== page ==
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The Best Strategy for Committee Backfields

The worst acronym in fantasy football: RBBC. Let’s break it down and find the best way to navigate through the backfield committees!

As a fantasy football player, there is one acronym that will literally make you want to pull your hair out each week: RBBC. The running back by committee system is irritating, to say the least. There are ways to get around the headache, or at least to minimize it, however. Let’s dive into it!

League Settings

Let me put it this way; if you’re in a standard scoring league, you can eliminate a couple of the committee backs. Some of the committees contain a 1st/2nd down back that takes the bulk of the carries, then the change-of-pace 3rd down back that is primarily used as a pass catcher. There’s a reason why I chose this factor first; it’s the easiest to research and decipher.

Sony Michel: STD RB24 | PPR RB31
James White: STD RB29 | PPR RB18

Credit: Adam Glanzman/Getty Images

Implied Game Scripts

This could be the most significant influencer when it comes to strategically choosing a back from a committee. Implied game scripts are simple. For instance, last year, if the Chiefs were playing the Bengals, one could reasonably assume the Chiefs would win the game quite handily. You would expect, especially in the second half, Kansas City would run the ball more often than they would in a close game because we can assume they’d have a comfortable lead. Do you get the gist? Of course, you do.

This one requires you to do a little more in-depth research each week. You need to know which back tends to touch the ball more or scores more fantasy points in each possible game outcome. For the sake of this article, I took a look at the 2019 49ers’ games. I narrowed it down to three outcomes: wins by more than seven points, wins by seven points or less, and losses (all three of their losses were by less than seven points). So in actuality, we can narrow it down to two: blowout wins and close games. It worked out nicely because there ending up being eight of each.

In eight blowout wins, the PPG totals looked like this:

Tevin Coleman: 15.1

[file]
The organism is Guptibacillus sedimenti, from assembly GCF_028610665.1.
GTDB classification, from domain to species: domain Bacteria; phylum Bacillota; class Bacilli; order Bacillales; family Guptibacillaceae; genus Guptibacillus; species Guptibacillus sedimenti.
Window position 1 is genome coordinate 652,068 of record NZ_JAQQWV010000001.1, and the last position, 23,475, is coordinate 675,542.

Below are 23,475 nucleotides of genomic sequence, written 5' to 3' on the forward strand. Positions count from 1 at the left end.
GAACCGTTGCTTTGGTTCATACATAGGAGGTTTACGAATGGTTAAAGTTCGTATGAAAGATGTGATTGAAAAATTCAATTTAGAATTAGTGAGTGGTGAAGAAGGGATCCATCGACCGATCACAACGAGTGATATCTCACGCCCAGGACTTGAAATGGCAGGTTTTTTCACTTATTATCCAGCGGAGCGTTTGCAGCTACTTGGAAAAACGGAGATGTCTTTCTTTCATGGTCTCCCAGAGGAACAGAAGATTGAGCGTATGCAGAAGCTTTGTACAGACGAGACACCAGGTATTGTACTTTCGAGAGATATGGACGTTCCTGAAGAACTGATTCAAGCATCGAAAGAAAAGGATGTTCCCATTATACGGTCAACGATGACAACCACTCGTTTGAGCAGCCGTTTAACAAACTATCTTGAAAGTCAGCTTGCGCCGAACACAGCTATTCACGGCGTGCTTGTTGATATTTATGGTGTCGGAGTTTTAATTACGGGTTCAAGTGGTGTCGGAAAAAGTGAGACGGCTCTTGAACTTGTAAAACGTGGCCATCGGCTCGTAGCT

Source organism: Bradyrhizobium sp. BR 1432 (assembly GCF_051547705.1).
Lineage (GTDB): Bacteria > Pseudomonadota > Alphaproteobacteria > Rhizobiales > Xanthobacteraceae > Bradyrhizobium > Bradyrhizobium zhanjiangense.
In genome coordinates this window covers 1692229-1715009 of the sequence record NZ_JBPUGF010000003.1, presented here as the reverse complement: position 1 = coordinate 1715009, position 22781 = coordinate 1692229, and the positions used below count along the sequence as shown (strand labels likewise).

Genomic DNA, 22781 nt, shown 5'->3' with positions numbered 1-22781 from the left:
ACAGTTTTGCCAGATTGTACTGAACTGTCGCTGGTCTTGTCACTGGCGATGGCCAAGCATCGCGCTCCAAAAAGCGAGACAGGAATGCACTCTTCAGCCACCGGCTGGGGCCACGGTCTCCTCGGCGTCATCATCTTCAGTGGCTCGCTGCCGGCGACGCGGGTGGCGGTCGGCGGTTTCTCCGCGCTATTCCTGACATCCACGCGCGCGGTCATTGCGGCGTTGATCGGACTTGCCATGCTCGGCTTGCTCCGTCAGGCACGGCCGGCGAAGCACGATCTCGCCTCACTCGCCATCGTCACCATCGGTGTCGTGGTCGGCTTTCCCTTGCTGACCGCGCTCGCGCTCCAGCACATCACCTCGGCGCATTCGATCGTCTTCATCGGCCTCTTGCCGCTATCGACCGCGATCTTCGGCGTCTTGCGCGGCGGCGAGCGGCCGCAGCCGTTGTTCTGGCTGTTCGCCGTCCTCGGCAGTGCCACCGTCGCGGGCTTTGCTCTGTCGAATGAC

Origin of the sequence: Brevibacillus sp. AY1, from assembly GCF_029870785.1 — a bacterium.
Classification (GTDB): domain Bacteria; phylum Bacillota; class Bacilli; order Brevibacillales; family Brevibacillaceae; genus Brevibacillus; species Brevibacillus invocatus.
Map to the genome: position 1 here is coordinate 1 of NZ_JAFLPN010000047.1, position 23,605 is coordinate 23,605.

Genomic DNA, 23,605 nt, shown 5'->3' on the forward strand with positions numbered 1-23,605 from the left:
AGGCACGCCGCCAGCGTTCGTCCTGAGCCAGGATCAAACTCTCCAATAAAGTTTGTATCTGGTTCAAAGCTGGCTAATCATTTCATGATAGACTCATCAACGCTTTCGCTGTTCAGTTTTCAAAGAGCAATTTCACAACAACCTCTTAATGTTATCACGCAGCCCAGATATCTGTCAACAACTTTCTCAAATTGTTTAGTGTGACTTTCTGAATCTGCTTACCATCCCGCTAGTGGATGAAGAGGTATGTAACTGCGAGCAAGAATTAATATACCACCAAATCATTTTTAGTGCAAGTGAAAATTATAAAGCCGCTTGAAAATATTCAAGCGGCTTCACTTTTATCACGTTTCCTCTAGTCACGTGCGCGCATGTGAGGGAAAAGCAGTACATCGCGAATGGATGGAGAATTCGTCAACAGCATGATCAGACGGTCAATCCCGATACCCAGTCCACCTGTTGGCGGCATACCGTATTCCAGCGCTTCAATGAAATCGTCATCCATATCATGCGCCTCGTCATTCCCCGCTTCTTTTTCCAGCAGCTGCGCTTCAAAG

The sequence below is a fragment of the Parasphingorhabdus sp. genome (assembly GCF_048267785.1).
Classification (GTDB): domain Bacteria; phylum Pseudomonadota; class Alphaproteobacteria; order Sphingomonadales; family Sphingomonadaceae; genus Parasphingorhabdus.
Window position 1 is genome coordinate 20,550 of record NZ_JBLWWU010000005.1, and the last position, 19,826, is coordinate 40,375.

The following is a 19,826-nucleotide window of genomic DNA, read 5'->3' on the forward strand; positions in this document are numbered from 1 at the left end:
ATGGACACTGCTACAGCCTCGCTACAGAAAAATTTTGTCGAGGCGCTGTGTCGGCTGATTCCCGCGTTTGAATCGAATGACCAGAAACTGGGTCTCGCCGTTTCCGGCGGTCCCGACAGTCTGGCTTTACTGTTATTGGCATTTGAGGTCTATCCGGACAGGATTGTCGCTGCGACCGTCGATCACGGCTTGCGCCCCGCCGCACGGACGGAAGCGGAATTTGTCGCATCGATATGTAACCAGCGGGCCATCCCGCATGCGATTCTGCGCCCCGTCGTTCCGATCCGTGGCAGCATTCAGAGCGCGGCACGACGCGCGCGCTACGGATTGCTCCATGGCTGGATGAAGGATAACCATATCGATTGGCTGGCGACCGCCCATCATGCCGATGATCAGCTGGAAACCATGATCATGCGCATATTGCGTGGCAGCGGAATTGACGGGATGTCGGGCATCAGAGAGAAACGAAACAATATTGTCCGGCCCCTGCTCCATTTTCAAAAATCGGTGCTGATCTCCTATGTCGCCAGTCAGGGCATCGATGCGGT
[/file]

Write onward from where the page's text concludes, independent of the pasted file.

Matt Breida: 11.1
Raheem Mostert: 9.2

The numbers are a bit skewed as Tevin Coleman had one 37.8 point outburst, and Raheem Mostert had two games under 3.5 points. So virtually, all three running backs could be used interchangeably any given week when you could assume the 49ers would win comfortably.

In the eight close games (win or loss), the PPG totals looked like this:

Raheem Mostert: 13.1
Matt Breida: 6.4
Tevin Coleman: 3.1

Much bigger difference. This is including a game where Mostert scored -0.2 points. Remove that performance, and you’re looking at 15.0 PPG, which is remarkably higher than the other two backs. It became evident that if you could assume the implied game script would be close, the only 49ers’ back worth starting would have been Raheem Mostert.

There’s generally only a handful of true RBBC’s every season, so the time it takes to crunch these numbers is minimal. However, for the sake of your team’s success, it’s crucial.

Play Caller Tendencies

This one, along with game scripts, is virtually all I look at when strategizing around committee backfields. Do your homework on the offensive play-callers. Some guys have a reputation for destroying fantasy running backs. Adam Gase, I’m looking right at you, pal. Others simply know how to get the best of their backfields. Develop an understanding of which offensive minds do what well. This is the perfect off-season task, as we generally know which coordinators are moving around early in the off-season. Take the time to understand their tendencies, and it’ll pay off in big ways.

Credit: Yahoo! Sports

Conclusion

From a dynasty perspective, if I roster a committee back, I will try to get the entire backfield. If you assume Mostert is the “primary” back in the example above, you’d be surprised at how cheap you’d be able to get the other two. It’s worth it in your dynasty leagues, to account for injuries, performance-related benchings, etc. So in that sense, it makes the decision easier; but, on a week-to-week basis, knowing and understanding these factors could be the difference between going 8-5 and losing in the first round and going 11-2 and winning the ‘ship.

As always, feel free to follow me @joebutter_ on Twitter where I’m always around to answer questions or just talk shop!

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